Mysterious Sanxingdui masks, 3D models, shipwrecks – highlights of Chinese archaeology in 2022
Published: Dec 21, 2022 10:49 PM Updated: Dec 21, 2022 10:43 PM
Editor's Note:

As we are about to bid farewell to the year 2022, a year where we lived through happiness, accomplishments and joy although life was accompanied by a pandemic, the Global Times staff of life and culture will share our observations on the cultural life of the whole year to offer a platform to remember what the country has accomplished in the cultural sector and the cultural life that we, the ordinary people, have enjoyed, and to help everyone get ready to embrace the New Year with hope and strength.

A research base for Yangtze River Estuary No.2 shipwreck in Shanghai Photo: VCG

A research base for Yangtze River Estuary No.2 shipwreck in Shanghai Photo: VCG

From the mysterious ancient Shu Culture that emerged from the Sanxingdui Ruins to a Qing Dynasty (1644-1911) shipwreck salvaged from a riverbed where it had been laying for more than a century and a half... various discoveries were made by thousands of hard working Chinese archaeologists and workers in 2022.

Having covered these achievements in Chinese archaeology, we at the Global Times were impressed with how advanced technology such as 3D scanning and AI repair is being used in the field and how new young talents educated in multiple disciplines have expanded the depth and breadth of research.

We have also taken note of how China's archaeological finds are capturing the attention of the public, especially among young people whose fascination with these new discoveries have pushed them to become trending topics on social media.

Experts agree that advanced technology and public enthusiasm for archaeology have been important sources of support for the development of the field in China, which can be seen in 2022's great archaeological discoveries.

Means in modern times

Chinese President Xi Jinping has called for the development of archaeology with Chinese features, style and ethos, according to a Xinhua report. Generations of archaeologists have made a series of major discoveries through tireless efforts, playing an important role in making Chinese civilization better understood, Xi noted, adding that these discoveries have highlighted the great contributions Chinese civilization has made to civilizations around the world.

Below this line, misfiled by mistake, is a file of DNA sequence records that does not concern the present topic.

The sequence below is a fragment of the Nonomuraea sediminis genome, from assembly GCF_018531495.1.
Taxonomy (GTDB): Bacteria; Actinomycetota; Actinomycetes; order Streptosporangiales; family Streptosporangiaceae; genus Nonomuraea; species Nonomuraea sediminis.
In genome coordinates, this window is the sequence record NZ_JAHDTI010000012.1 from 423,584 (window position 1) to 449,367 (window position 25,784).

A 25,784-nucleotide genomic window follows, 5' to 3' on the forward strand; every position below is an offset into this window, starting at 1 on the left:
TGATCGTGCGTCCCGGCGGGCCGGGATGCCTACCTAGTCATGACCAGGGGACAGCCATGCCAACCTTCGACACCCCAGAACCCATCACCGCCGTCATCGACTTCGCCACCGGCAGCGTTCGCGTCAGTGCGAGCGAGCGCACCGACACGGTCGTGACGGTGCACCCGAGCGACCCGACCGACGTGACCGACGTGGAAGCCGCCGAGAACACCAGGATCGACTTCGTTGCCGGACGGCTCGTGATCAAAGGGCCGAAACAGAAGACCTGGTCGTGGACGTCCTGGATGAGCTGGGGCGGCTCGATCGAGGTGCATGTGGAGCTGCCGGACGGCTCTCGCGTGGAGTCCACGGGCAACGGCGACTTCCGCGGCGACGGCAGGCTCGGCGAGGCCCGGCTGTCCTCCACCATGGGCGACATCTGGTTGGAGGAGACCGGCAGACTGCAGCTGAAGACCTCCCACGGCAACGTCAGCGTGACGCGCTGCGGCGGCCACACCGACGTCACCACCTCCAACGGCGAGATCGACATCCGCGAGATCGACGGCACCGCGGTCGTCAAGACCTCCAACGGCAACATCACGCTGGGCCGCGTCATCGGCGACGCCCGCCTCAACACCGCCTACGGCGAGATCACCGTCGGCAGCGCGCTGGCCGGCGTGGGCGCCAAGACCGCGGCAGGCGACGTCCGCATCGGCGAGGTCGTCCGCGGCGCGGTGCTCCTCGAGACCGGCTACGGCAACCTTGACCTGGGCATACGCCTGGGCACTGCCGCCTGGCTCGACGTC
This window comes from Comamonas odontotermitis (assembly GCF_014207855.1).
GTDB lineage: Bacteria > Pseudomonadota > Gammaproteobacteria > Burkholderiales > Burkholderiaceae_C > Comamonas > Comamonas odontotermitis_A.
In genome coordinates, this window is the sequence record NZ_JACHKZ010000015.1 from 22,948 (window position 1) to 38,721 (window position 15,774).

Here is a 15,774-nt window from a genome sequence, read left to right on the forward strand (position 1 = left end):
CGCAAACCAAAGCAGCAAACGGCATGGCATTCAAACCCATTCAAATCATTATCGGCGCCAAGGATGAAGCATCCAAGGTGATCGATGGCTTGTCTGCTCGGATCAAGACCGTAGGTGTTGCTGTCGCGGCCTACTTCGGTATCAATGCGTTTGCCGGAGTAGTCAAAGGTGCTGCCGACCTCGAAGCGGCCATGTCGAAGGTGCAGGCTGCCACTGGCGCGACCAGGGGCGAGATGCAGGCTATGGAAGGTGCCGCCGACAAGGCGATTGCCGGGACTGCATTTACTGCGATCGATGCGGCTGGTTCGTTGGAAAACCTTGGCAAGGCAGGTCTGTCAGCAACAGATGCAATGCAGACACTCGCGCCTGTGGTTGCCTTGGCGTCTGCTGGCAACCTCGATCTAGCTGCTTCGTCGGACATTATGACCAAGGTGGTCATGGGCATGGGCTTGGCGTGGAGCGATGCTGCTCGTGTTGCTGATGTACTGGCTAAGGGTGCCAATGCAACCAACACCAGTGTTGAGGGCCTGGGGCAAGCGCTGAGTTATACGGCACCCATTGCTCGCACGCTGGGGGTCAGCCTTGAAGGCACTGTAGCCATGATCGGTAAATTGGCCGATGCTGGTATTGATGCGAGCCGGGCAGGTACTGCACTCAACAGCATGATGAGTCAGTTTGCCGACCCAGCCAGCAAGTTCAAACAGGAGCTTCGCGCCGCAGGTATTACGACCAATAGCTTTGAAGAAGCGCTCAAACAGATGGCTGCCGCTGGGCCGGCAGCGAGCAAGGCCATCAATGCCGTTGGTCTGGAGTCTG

A golden mask from the Sanxingdui Ruins Photo: VCG

A golden mask from the Sanxingdui Ruins Photo: VCG

With support from the central government, Chinese archaeologists have been developing diverse methods to improve excavation and research, in which technology is an essential part.

Can you imagine an intelligent robot with 360-degree flexible motion that can identify more than 10 types of burial remains? Can you imagine a giant ancient shipwreck, weighing thousands of tons, being lifted out of the water and then transported to a research facility in a whole?

These scenes that once had been impossible to imagine have been accomplished again and again at different sites.

Nearly 13,000 cultural relics, including many never-before-seen items, were unearthed from six pits at the Sanxingdui Ruins, presenting a closer and complete view of the culture of the ancient Shu Kingdom, dating back of 4,800 to 2,600 years ago.

The great discoveries from the site announced in June stunned the world, as did the technology used to help understand their place in the history of China.

Many cultural relics were unearthed as fragments, but were reassembled through AI technology such as 3D modeling and image recognition, Ding Daoshi, a veteran analyst in the AI sector who visited the excavation site at the Sanxingdui Ruins, told the Global Times.

Human bones from the Xuetangliangzi Ruins Photo: VCG

Human bones from the Xuetangliangzi Ruins Photo: VCG

Researchers took 360-degree high-resolution images of these relics, which were then fed into a program that gave suggestions on how they fit together. Researchers could then put them together as efficiently as if they were building with blocks, Ding introduced.

Besides the Sanxingdui Ruins, high-technology has been used in numerous other archaeological projects. China's digital archaeology with the application of UAV ultra-low altitude photography and 3D reconstruction technology is leading the world, experts such as Chen Xianglong, a research fellow at the Chinese Academy of Social Sciences' Institute of Archeology, noted.

New blood

In 2022, different archaeological research institutes around China published reports on a number of new discoveries such as an ancient human skull that dates back to around 1 million years ago and splendid stone carvings dating back to the Tang Dynasty (618-907).

Most of these ended up trending on Chinese social media platforms such as Sina Weibo as soon as they were published.

In November, the livestream of the salvage operation of an incredibly well-preserved Qing Dynasty shipwreck from the bottom of the Yangtze River gained tens of millions of views on Sina Weibo.

More young people have been willing to study archaeology at colleges. For instance, the School of Archaeology at Jilin University currently enrolls about 60 students every year, according to a report from the Xinhua News Agency.

This increase of young talents attracted to archaeology are sure to become a solid foundation for the field, as the experts say.